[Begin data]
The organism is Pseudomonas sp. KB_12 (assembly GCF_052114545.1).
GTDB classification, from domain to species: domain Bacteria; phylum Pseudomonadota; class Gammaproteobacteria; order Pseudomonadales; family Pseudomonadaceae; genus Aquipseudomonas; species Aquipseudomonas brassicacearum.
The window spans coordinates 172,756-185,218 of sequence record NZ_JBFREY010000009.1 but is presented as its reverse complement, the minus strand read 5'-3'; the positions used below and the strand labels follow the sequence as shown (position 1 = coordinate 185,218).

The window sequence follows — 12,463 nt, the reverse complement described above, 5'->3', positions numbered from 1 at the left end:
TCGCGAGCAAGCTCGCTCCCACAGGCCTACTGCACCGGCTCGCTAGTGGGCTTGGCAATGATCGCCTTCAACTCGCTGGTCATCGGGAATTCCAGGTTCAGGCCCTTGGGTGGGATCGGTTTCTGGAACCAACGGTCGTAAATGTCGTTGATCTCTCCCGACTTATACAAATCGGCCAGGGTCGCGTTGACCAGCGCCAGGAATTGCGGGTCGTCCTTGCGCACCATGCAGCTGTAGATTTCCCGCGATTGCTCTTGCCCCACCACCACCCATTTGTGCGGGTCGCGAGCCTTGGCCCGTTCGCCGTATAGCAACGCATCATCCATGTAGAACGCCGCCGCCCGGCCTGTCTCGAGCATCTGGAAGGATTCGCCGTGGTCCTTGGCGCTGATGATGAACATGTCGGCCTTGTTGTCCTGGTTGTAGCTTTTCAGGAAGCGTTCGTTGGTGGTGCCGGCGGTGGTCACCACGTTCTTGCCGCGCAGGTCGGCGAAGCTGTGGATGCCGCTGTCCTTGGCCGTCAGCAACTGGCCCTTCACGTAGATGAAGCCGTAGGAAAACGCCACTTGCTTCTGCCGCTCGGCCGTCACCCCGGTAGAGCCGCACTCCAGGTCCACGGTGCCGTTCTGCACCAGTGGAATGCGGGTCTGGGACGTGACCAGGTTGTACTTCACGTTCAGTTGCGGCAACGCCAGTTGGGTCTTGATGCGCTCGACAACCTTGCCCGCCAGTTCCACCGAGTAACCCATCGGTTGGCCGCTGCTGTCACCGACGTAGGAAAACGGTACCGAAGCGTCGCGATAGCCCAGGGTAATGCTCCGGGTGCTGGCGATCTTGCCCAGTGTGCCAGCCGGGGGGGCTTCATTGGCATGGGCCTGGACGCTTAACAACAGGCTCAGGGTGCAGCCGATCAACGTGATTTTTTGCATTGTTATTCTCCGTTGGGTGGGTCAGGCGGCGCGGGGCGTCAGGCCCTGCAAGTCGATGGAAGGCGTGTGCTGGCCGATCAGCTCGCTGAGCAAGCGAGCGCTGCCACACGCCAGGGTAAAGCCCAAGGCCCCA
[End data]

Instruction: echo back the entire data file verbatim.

The organism is Pseudomonas sp. KB_12 (assembly GCF_052114545.1).
GTDB classification, from domain to species: domain Bacteria; phylum Pseudomonadota; class Gammaproteobacteria; order Pseudomonadales; family Pseudomonadaceae; genus Aquipseudomonas; species Aquipseudomonas brassicacearum.
The window spans coordinates 172,756-185,218 of sequence record NZ_JBFREY010000009.1 but is presented as its reverse complement, the minus strand read 5'-3'; the positions used below and the strand labels follow the sequence as shown (position 1 = coordinate 185,218).

The window sequence follows — 12,463 nt, the reverse complement described above, 5'->3', positions numbered from 1 at the left end:
TCGCGAGCAAGCTCGCTCCCACAGGCCTACTGCACCGGCTCGCTAGTGGGCTTGGCAATGATCGCCTTCAACTCGCTGGTCATCGGGAATTCCAGGTTCAGGCCCTTGGGTGGGATCGGTTTCTGGAACCAACGGTCGTAAATGTCGTTGATCTCTCCCGACTTATACAAATCGGCCAGGGTCGCGTTGACCAGCGCCAGGAATTGCGGGTCGTCCTTGCGCACCATGCAGCTGTAGATTTCCCGCGATTGCTCTTGCCCCACCACCACCCATTTGTGCGGGTCGCGAGCCTTGGCCCGTTCGCCGTATAGCAACGCATCATCCATGTAGAACGCCGCCGCCCGGCCTGTCTCGAGCATCTGGAAGGATTCGCCGTGGTCCTTGGCGCTGATGATGAACATGTCGGCCTTGTTGTCCTGGTTGTAGCTTTTCAGGAAGCGTTCGTTGGTGGTGCCGGCGGTGGTCACCACGTTCTTGCCGCGCAGGTCGGCGAAGCTGTGGATGCCGCTGTCCTTGGCCGTCAGCAACTGGCCCTTCACGTAGATGAAGCCGTAGGAAAACGCCACTTGCTTCTGCCGCTCGGCCGTCACCCCGGTAGAGCCGCACTCCAGGTCCACGGTGCCGTTCTGCACCAGTGGAATGCGGGTCTGGGACGTGACCAGGTTGTACTTCACGTTCAGTTGCGGCAACGCCAGTTGGGTCTTGATGCGCTCGACAACCTTGCCCGCCAGTTCCACCGAGTAACCCATCGGTTGGCCGCTGCTGTCACCGACGTAGGAAAACGGTACCGAAGCGTCGCGATAGCCCAGGGTAATGCTCCGGGTGCTGGCGATCTTGCCCAGTGTGCCAGCCGGGGGGGCTTCATTGGCATGGGCCTGGACGCTTAACAACAGGCTCAGGGTGCAGCCGATCAACGTGATTTTTTGCATTGTTATTCTCCGTTGGGTGGGTCAGGCGGCGCGGGGCGTCAGGCCCTGCAAGTCGATGGAAGGCGTGTGCTGGCCGATCAGCTCGCTGAGCAAGCGAGCGCTGCCACACGCCAGGGTAAAGCCCAAGGCCCCA